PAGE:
This past October, Gabriel Bell of Dragonfly Forge, had the distinct honor of attending Ford Hallam’s Immersive Iron Brush workshop. Mr. Hallam is the world’s foremost artist and authority of Japan’s ancient decorative metalworking tradition, kinko, having received top awards and recognition in Japan.
During the intensive four-week workshop, Gabriel was introduced firsthand into the techniques of line engraving, relief carving, true inlay and wire inlay, overlay (nunome), as well as tool-making, alloy composition, and patination. It was an enlightening and transformative experience for Gabriel, having found a wise and inspiring teacher in Mr. Hallam, as well as making great friends with other classmates.
Ford hopes to continue sharing his knowledge, experience, and passion of kinko to others. Towards this end, he began a Kickstarter campaign to help fund the production of the first volume of a series of 7 books that will present for the first time in any language, even Japanese, a comprehensive introduction to Japanese decorative metalwork techniques, materials and processes. This will be the seminal work on the subject and one that Ford hopes will be of use to craftspeople, collectors, academics and curators.
“Hidden on a hillside along the Coquille River, not far from Bandon, world renowned craftsman and Dragonfly Forge founder Michael Bell practices an art more than a thousand years old: Japanese sword making.”
2014 School Year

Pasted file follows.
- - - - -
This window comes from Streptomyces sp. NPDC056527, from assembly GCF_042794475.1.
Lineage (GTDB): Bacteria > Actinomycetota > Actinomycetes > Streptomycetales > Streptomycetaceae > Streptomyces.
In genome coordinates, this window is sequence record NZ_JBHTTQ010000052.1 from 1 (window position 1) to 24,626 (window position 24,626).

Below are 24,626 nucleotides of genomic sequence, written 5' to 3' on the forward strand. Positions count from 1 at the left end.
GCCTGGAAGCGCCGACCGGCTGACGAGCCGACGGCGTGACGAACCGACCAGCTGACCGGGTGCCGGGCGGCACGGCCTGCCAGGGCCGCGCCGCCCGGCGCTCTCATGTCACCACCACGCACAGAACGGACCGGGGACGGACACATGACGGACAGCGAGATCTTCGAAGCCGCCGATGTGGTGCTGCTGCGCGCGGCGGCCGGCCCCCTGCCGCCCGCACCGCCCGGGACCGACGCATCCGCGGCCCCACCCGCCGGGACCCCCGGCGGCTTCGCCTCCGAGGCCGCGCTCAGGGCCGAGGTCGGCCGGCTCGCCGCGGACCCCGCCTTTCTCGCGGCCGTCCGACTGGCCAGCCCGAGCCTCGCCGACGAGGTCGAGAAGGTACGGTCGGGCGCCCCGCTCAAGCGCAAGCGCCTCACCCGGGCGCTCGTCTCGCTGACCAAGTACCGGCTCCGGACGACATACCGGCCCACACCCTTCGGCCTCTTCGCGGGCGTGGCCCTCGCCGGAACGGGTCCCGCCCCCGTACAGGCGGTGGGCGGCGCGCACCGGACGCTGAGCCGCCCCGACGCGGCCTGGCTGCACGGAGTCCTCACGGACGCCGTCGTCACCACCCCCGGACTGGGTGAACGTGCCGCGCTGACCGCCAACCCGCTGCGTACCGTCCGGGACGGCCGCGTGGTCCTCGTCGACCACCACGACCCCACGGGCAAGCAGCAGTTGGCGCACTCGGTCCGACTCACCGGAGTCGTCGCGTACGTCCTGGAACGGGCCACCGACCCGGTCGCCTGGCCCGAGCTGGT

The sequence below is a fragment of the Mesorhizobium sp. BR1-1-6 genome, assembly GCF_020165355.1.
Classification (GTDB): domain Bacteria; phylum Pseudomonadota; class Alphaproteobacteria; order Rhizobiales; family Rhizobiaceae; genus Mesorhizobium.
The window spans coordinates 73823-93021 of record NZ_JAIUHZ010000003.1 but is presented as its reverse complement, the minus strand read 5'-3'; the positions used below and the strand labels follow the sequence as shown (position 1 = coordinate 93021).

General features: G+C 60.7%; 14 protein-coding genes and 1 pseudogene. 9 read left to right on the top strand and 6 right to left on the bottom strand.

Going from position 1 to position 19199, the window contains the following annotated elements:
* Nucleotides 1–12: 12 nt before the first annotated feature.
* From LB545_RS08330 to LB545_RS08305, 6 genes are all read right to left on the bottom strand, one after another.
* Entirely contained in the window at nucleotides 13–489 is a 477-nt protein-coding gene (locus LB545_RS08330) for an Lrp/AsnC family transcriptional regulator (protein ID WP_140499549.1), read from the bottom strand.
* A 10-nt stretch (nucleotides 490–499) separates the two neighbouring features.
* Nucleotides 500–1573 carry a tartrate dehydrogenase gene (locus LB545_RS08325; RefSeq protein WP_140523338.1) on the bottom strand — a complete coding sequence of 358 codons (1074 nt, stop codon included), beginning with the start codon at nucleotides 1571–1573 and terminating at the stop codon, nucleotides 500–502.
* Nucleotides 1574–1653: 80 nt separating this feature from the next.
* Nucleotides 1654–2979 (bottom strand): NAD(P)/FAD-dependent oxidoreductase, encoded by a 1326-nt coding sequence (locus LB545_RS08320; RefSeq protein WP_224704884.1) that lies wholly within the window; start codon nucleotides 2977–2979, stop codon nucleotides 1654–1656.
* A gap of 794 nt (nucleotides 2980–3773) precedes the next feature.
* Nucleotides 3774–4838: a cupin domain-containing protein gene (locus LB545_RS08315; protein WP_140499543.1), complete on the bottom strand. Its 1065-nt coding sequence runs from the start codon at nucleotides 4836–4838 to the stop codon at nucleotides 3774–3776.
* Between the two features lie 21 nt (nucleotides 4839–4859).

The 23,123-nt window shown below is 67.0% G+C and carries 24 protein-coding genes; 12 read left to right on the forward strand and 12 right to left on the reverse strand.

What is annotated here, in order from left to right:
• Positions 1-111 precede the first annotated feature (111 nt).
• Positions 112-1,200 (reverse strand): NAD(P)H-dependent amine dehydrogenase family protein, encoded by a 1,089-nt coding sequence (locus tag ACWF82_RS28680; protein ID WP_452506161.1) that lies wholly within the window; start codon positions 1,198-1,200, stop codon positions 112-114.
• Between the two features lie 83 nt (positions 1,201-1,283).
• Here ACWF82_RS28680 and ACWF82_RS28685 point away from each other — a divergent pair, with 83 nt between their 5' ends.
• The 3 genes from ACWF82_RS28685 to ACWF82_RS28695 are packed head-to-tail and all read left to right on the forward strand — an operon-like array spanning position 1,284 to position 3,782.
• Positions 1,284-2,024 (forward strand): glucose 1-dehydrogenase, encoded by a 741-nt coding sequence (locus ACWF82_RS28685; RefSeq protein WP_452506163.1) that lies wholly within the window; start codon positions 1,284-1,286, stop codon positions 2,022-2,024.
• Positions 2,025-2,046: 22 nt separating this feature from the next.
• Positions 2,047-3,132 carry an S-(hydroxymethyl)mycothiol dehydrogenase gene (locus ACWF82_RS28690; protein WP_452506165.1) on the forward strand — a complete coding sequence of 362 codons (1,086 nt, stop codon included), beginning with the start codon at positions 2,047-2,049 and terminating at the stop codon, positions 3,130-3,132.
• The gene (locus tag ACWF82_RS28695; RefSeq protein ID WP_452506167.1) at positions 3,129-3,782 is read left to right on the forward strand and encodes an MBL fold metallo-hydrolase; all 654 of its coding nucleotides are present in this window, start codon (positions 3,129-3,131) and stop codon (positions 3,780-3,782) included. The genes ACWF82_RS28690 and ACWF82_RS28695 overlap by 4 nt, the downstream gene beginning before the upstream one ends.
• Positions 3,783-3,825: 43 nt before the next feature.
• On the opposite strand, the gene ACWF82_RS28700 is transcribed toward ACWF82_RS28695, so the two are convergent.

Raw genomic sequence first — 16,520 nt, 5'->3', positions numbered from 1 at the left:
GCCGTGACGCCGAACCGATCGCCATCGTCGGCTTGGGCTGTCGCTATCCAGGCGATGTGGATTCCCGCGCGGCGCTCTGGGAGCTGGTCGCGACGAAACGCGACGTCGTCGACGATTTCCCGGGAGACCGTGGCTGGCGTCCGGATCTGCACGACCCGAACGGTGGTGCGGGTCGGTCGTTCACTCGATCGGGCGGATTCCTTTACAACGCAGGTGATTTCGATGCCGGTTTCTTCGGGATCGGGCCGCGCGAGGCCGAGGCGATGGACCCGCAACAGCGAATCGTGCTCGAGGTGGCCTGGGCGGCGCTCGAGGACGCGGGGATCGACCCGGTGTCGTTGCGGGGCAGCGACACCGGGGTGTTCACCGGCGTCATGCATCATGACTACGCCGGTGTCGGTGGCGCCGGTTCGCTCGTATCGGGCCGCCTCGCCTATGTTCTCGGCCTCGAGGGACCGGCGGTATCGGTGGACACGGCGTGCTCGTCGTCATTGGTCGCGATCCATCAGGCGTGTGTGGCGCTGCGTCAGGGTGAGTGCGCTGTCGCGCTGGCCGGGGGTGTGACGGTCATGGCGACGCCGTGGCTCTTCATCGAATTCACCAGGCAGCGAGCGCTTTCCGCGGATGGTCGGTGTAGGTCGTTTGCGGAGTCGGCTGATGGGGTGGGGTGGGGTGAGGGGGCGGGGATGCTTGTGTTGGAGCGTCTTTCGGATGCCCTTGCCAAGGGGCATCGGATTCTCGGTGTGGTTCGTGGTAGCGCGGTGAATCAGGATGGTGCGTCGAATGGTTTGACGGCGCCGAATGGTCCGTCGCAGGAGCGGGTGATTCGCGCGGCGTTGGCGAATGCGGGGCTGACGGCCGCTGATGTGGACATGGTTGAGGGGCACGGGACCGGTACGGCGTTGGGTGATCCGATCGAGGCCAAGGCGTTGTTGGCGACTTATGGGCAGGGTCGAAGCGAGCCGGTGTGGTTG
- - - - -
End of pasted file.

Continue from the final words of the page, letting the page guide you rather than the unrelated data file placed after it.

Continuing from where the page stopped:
Monday March 24 – Friday, March 28 – Basic Forging Course
Saturday, March 29 – Sunday, March 30 – Kajioshi Course
Friday, April 11 – Sunday, April 13: Oregon Knife Collectors Association (OKCA) Knife Show in Eugene, Oregon
Monday, April 21 – Friday, April 25 – Basic Forging Course
Saturday, April 26 – Sunday, April 27 – Habaki Course
Monday, May 5 – Friday, May 9 – Kajioshi-Habaki Combo-Course
Monday, May 12 – Friday, May 16 – Koshirae Course
Monday, June 16 – Friday, June 20 – Basic Forging Course
Saturday, June 21 – Sunday, June 22 – Kajioshi Course
Saturday, July 5 – Sunday, July 6 – Tsuka-maki Course
Monday, July 14 – Friday, July 18 – Basic Forging Course
Saturday, July 19 – Sunday, July 20 – Habaki Course
Monday, August 25 – Friday, August 29 – Intermediate Forging Course
Saturday, August 30 – Sunday, August 31 – Kajioshi Course
Monday, September 8 – Friday, September 12 – Basic Forging Course
Saturday, September 13 – Sunday, September 14 – Habaki Course
Monday, October 6 – Friday, October 10 – Basic Forging Course
Saturday, October 11 – Sunday, October 12 – Kajioshi Course
2013 School Year
Monday March 25 – Friday, March 29 – Basic Forging Course
Saturday, March 30 – Sunday, March 31 – Kajioshi Course
Friday, April 12 – Sunday, April 14: Oregon Knife Collectors Association (OKCA) Knife Show in Eugene, Oregon
Monday, April 22 – Friday, April 26 – Basic Forging Course
Saturday, April 27 – Sunday, April 28 – Habaki Course
Monday, May 6 – Friday, May 10 – Basic Forging Course
Monday, May 13 – Friday, May 17 – Kajioshi-Habaki Combo-Course
Monday, June 17 – Friday, June 21 – Koshirae Course
Saturday, June 22 – Sunday, June 23 – Tsuka-maki (Handle-wrapping) Course
Monday, July 15 – Friday, July 19 – Basic Forging Course
Saturday, July 20 – Sunday, July 21 – Kajioshi Course
Friday, August 2 – Sunday, August 4 – San Francisco Token Kai *Unfortunately, we were not able to attend this year.
Monday, August 26 – Friday, August 30 – Intermediate Forging Course
Saturday, August 31 – Sunday, September 1 – Habaki Course
Monday, September 23 – Friday, September 27 – Basic Forging Course
Saturday, August 28 – Sunday, September 29 – Kajioshi Course
Monday, October 7 – Friday, October 11 – Basic Forging Course
Saturday, October 12 – Sunday, October 13 – Habaki Course